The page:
But there's a custom function that lets you separate the focus and exposure calculations. In the Custom Functions menu option #10 (the number and exact text will be different on different Canon models, but apparently most or all Canon DSLRs have this somewhere), the heading says: Shutter/AE Lock Button. Following that is a list of four obscure-looking options:

The text before the slash indicates what the shutter button, pressed halfway, will do in that mode; the text after the slash is what happens when you press the * or AE lock button on the upper right of the camera back (the same button you use to zoom out when reviewing pictures on the LCD screen).

The first option is the default: press the shutter button halfway to activate autofocus; the AE lock button calculates and locks exposure settings.

The second option is the revelation: pressing the shutter button halfway will calculate exposure settings, but does nothing for focus. To focus, press the * or AE button, after which focus will be locked. Pressing the shutter button won't refocus. This mode is called "Back button focus" all over the web, but not in the manual.

Back button focus is useful in all sorts of cases. For instance, if you want to autofocus once then keep the same focus for subsequent shots, it gives you a way of doing that. It also solves my night focus problem: even with the bug (whether it's in the lens or the camera) that the lens tries to autofocus even in manual focus mode, in this mode, pressing the shutter won't trigger that. The camera assumes it's in focus and goes ahead and takes the picture.

Incidentally, the other two modes in that menu apply to AI SERVO mode when you're letting the focus change constantly as it follows a moving subject. The third mode makes the * button lock focus and stop adjusting it; the fourth lets you toggle focus-adjusting on and off.

Live View Focusing

There's one other thing that's crucial for night shots: live view focusing. Since you can't use autofocus in low light, you have to do the focusing yourself. But most DSLR's focusing screens aren't good enough that you can look through the viewfinder and get a reliable focus on a star or even a string of holiday lights or farolitos.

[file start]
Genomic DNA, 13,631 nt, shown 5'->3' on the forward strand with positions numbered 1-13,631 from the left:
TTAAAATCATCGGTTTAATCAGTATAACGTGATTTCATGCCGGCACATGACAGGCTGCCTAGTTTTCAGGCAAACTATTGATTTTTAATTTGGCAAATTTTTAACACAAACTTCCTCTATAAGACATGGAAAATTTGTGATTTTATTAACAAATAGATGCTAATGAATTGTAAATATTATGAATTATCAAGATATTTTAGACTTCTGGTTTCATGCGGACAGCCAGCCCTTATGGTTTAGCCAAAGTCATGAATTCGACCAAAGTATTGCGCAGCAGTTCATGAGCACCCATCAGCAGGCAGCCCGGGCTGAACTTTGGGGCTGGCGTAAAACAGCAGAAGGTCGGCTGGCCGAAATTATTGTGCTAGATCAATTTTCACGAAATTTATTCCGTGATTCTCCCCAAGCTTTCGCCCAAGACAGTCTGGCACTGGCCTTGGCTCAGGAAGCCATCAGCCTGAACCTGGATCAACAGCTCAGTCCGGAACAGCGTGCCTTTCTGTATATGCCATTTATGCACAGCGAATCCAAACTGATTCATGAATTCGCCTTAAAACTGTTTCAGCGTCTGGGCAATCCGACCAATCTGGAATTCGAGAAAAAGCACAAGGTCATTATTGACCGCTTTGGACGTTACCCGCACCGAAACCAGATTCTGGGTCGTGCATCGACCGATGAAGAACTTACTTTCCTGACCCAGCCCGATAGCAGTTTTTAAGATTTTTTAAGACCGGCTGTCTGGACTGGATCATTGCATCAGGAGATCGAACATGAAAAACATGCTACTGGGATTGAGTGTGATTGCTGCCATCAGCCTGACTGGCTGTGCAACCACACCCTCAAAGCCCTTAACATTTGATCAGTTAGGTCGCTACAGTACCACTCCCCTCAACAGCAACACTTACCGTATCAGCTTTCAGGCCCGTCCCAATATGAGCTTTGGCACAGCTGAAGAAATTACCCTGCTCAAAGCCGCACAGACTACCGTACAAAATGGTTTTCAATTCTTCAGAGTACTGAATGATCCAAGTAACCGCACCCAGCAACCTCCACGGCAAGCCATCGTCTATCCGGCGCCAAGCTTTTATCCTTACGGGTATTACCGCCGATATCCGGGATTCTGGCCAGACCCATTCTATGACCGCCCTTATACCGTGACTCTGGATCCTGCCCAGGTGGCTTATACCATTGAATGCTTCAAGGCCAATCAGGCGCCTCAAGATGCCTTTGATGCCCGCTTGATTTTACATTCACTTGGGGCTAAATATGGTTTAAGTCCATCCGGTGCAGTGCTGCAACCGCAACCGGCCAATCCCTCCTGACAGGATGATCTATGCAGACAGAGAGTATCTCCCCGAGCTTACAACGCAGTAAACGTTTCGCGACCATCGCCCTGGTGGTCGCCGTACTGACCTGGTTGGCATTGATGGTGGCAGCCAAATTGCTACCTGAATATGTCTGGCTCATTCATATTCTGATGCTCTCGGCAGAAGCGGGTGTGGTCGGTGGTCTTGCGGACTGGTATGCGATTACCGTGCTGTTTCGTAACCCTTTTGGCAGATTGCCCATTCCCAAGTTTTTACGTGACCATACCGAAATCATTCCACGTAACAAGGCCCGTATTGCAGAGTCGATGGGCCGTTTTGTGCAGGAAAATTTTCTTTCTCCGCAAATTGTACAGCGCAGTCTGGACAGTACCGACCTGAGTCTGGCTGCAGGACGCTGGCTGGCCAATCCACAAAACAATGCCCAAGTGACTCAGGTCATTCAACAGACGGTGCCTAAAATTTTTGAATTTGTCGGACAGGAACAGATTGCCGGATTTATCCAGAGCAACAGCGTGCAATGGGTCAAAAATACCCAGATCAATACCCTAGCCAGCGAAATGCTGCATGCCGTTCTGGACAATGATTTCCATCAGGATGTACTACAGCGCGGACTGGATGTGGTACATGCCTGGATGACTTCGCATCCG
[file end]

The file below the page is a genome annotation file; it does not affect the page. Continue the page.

Instead, press the SET button (the one in the middle of the right/left/up/down buttons) to activate Live View (you may have to enable it in the menus first). The mirror locks up and a preview of what the camera is seeing appears on the LCD. Use the zoom button (the one to the right of that */AE lock button) to zoom in; there are two levels of zoom in addition to the un-zoomed view. You can use the right/left/up/down buttons to control which part of the field the zoomed view will show. Zoom all the way in (two clicks of the + button) to fine-tune your manual focus. Press SET again to exit live view.

It's not as good as a fine-grained focusing screen, but at least it gets you close. Consider using relatively small apertures, like f/8, since it will give you more latitude for focus errors. Yyou'll be doing time exposures on a tripod anyway, so a narrow aperture just means your exposures have to be a little longer than they otherwise would have been.

After all that, my Xmas Eve farolitos photos turned out mediocre. We had a storm blowing in, so a lot of the candles had blown out. (In the photo below you can see how the light string on the left is blurred, because the tree was blowing around so much during the 30-second exposure.) But I had fun, and maybe I'll go out and try again tonight.

An excellent X-mas to you all!

[ 12:30 Dec 25, 2016    More photo | permalink to this entry | comments ]